The Irish on my mother’s side defined their community around St. Denis’s Catholic Church in North Whitefield, Maine, where James O’Reilly was one of more than a thousand Irish immigrants who settled there by 1832. The O’Reillys could be counted among those who left Ireland decades before the potato famine that pushed a million hungry refugees to the United States. In Maine, the Irish worked the land. (In the mid-1800s, they dropped the O before Reilly.)
My mother is a Reilly and my father is already buried at St. Denis church, her name etched into his stone awaiting an end date. She feels most at home here.
I don't know when James married Mary Kavanaugh, who was born in Ireland around 1817. Their first child was born when she was 22. Of significance in this story line, my great-grandfather, Matthew Reilly, her fifth son, was born in 1847 in a rambling farmhouse in North Whitefield, Maine, one of those ingenious buildings with an attached barn so you never have to venture into the cold to use the outhouse. After a rudimentary education, his two sisters worked as domestic servants while his father and three older brothers joined him to farm the rocky soil on their farm.
By the time the Reilly brothers were in their late 30s, America was connected by a railroad and the lure of California glistened. By the late 1880s, the Reilly brothers and their families set off to find new opportunities out West. They joined some 200 men living in a logging camp, cutting and hauling trees to the lumber mill.
James and Joseph prospered in the Navarro mill; James eventually became its superintendent but Matthew, the youngest of the boys, dropped his California dream and returned to Maine, taking his family with him. Family tradition claims that he left to care for his elderly mother after his father’s passing in 1891. Matthew, and his wife, Elizabeth Hickey Reilly, took portraits before they left California.
A well-worn photo of my grandfather Maurice, wearing knickers and staring unflinchingly into the camera, was taken in Mendocino before they departed.
As they traveled, my 8-year-old grandfather must have spent hours staring out the train window, mesmerized by the vastness of the west. Did the dry, flat monotony of the desert, lifeless and hot, animate what he had been taught of the horrors of hell? After witnessing the towering peaks of the Sierra Nevada mountains, could any peak in Maine ever slow him down? I can see the train chugging past Nebraska farmland, its fertility holding the promise of more. Once he returned to Maine, Maurice proved restless, always on the move, a consequence, perhaps of recognizing the vastness of the world on that cross-country trip.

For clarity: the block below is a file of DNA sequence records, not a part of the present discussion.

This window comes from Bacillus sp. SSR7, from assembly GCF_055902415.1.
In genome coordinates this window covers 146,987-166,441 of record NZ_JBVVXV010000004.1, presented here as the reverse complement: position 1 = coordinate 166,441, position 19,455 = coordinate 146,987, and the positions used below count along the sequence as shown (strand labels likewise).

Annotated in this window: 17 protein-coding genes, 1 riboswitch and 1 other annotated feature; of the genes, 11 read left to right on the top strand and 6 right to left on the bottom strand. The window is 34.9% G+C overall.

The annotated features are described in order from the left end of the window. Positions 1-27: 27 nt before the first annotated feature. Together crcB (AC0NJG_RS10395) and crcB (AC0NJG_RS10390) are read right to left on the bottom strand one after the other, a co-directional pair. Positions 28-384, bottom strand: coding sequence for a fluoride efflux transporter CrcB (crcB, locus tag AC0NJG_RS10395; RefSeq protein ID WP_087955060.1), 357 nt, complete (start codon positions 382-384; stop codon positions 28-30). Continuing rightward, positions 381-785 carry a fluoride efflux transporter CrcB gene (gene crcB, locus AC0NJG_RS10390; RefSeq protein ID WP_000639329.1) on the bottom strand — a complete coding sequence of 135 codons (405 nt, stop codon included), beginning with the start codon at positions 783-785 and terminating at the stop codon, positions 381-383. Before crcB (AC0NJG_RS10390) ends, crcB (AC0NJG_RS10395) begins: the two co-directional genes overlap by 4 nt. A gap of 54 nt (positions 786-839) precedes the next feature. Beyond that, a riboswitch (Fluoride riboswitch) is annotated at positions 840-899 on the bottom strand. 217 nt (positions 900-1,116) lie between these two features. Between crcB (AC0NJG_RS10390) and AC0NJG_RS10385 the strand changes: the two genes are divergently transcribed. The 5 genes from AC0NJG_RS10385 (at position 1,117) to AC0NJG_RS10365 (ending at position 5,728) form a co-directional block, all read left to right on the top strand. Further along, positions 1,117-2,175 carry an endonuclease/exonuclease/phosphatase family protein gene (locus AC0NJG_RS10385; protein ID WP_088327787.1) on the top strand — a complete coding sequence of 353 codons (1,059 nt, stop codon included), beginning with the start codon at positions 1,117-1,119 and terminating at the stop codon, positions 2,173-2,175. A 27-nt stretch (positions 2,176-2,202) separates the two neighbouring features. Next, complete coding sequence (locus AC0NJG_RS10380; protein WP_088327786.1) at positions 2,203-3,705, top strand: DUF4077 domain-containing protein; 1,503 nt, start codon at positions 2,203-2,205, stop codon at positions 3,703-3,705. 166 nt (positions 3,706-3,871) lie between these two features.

With his wife and five children, my great-grandfather Matthew resumed the farm life and blended back into the Irish Catholic parish. When a daughter entered the convent and emerged as Sister “Kate” Ignatius Loyola, it must have been a moment of pride. Sister Kate was my great-aunt.
My grandfather, Maurice, was still studying in school when he turned 16 in 1900, He studied the popular Century Book of Facts and learned enough to get a teaching position in a neighboring community. My mother told me he walked nearly 20 miles from his home in Whitefield to Head Tide every week, renting a room in the village while he taught school. (Seventy years after Maurice taught in Head Tide, my mother, Catherine Reilly Peckenham, and her husband, Thomas Francis Peckenham, bought one of the oldest homes in the hamlet, Spring House.)
One of my grandfather's earliest jobs was as a clerk sorting mail on the train from Bangor to Boston. The work sounded romantic to me and only later did I learn about its dangers. Tossed around in old wooden postal railways cars, more than 50 clerks a year were killed or injured every year at the turn of the century. My grandfather survived. He lived in Gardiner, Maine, where he wooed and then married a cultured, educated woman. His family back in Whitefield must have been stunned by the news that he had married a Protestant Yankee, Mattie Belle Eldridge.
Names of My Ancestors
Puritans & Servants